Air India To Launch Its Own Flying School In Maharashtra To Address Shortage Of Pilots

This initiative by Air India falls in alignment with the efforts of the Government of India to boost the training of commercial pilotsv domestically.

Air India is set to establish its own a flying school in Amravati, Maharashtra to address to the looming issue of shortage of pilots.  Accotrding to the recent reports, Air India’s new academy will be training up to 180 pilots annually and will be providing aspiring aviators, who have with no prior flying experience, a direct pathway to Air India’s cockpits after the completion of the required training stages.

The training fleet is reported to consist of approximately 30 single-engine and four multi-engine aircraft sourced from Piper which is an American company, and Diamond which is a European manufacturer, according to a report by a media source.

This initiative by Air India falls in alignment with the efforts of the Government of India to boost the training of commercial pilotsv domestically. There have been reports that have noted that more than 40% of Indian students are currently pursuing pilot training, however all of these trainings are provided to these students from foreign establishments abroad, where the costs can soar to as much as Rs 1.5-2 crore.

An informed source shed light on why Air India took to this move, stating, “Air India wants to be in control of the supply of the next generation of pilots which. The school will be a critical part of the national carrier’s long-term talent pipeline. Second is the airline wants to ensure quality of training. The quality of training in flying schools in India leaves a lot of gap forcing students to go abroad.”

This approach represents a significant shift from the traditional training strategies of major Indian airlines like IndiGo and SpiceJet, which have partnered with independent flight schools both in India and abroad to establish branded training programs. For instance, IndiGo collaborates with seven flight schools.

With the Tata Group’s acquisition of Air India, the airline has placed an order for 470 aircraft. CEO Campbell Wilson has announced plans to introduce one new aircraft every six days in 2024.

Initially, the Tata Group’s newly established school will focus on meeting Air India’s internal needs, but there is potential for the school to serve external requirements in the future.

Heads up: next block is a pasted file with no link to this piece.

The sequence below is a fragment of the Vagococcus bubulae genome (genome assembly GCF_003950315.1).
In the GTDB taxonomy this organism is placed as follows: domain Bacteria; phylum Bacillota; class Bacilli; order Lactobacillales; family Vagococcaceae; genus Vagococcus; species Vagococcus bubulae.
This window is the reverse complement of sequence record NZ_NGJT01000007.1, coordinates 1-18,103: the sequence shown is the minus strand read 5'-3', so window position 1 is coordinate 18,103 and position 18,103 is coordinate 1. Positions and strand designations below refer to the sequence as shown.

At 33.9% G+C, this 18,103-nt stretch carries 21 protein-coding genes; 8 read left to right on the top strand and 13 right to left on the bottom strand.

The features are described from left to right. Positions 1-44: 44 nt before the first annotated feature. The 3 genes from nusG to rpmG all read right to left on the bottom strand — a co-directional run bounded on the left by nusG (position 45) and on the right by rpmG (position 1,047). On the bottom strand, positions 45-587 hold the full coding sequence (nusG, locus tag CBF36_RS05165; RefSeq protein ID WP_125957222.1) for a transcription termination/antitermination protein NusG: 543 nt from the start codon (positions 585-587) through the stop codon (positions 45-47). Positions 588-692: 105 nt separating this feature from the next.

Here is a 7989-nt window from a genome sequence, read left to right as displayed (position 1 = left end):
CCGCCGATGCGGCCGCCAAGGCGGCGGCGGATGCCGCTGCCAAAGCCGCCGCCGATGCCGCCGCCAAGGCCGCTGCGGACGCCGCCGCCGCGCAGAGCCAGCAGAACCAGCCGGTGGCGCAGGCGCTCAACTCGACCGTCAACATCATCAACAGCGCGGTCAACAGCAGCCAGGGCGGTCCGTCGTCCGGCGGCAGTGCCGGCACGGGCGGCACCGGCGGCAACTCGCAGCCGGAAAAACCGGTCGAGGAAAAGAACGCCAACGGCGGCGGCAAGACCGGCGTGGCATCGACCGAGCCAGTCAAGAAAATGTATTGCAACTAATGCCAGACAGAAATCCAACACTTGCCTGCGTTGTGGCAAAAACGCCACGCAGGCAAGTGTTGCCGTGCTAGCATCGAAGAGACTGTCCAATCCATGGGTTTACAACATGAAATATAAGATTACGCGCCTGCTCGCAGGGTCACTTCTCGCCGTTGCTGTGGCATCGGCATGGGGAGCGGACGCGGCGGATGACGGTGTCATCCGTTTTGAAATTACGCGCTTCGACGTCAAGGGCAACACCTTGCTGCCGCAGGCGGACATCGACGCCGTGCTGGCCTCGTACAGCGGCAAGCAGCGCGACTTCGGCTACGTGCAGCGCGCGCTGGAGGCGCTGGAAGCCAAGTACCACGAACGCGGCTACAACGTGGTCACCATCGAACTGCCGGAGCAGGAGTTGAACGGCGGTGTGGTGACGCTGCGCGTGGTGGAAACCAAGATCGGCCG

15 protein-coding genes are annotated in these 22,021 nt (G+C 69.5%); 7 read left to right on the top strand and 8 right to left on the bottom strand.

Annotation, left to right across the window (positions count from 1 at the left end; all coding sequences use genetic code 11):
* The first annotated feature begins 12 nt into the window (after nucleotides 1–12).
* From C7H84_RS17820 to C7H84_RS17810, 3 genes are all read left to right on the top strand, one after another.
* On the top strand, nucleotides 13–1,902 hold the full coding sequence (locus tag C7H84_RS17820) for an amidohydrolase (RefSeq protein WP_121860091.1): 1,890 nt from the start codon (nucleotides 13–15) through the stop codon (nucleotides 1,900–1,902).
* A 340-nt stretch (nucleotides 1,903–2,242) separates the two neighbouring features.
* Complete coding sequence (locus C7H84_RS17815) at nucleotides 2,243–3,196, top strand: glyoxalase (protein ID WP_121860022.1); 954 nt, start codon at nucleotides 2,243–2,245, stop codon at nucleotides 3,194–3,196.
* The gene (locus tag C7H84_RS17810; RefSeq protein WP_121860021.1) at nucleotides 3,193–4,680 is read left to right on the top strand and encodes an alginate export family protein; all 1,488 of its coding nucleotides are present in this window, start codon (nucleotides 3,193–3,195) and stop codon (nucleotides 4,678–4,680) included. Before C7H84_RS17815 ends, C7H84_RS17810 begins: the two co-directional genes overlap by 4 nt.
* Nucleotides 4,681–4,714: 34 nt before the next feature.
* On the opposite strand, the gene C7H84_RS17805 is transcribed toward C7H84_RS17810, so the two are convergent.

In collaboration with Airbus and L3 Harris from the US, Air India has also set up a training facility in Gurgaon, equipped with six simulators to offer type-rated and recurrent training to its pilots. Aspiring pilots must first complete ab initio training to acquire a license. Type-rated training is then necessary to operate specific aircraft types, such as the Airbus A320 or Boeing 737, and to obtain the required license endorsements. Pilots must undergo recurrent training annually to maintain these endorsements.

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Sunil Bhaskaran, a veteran of the Tata Group and former CEO of AirAsia India, is currently overseeing the development of Air India’s training infrastructure as the managing director of Air India Aviation Academy.

The significant aircraft orders placed by Indian airlines, totaling around 1,250 planes over the next decade, will lead to increased demand for flight simulation centers as airlines rush to train their pilots. IndiGo, Air India, and Akasa have collectively placed these orders, highlighting the urgent need for more trained pilots.

Kapil Kaul, CEO of CAPA India, emphasized the gravity of the situation, stating, “The shortages of trained resources is far more serious than currently estimated or visible for Indian airlines and poaching by Middle Eastern carriers is likely to accentuate the labour shortage issue.”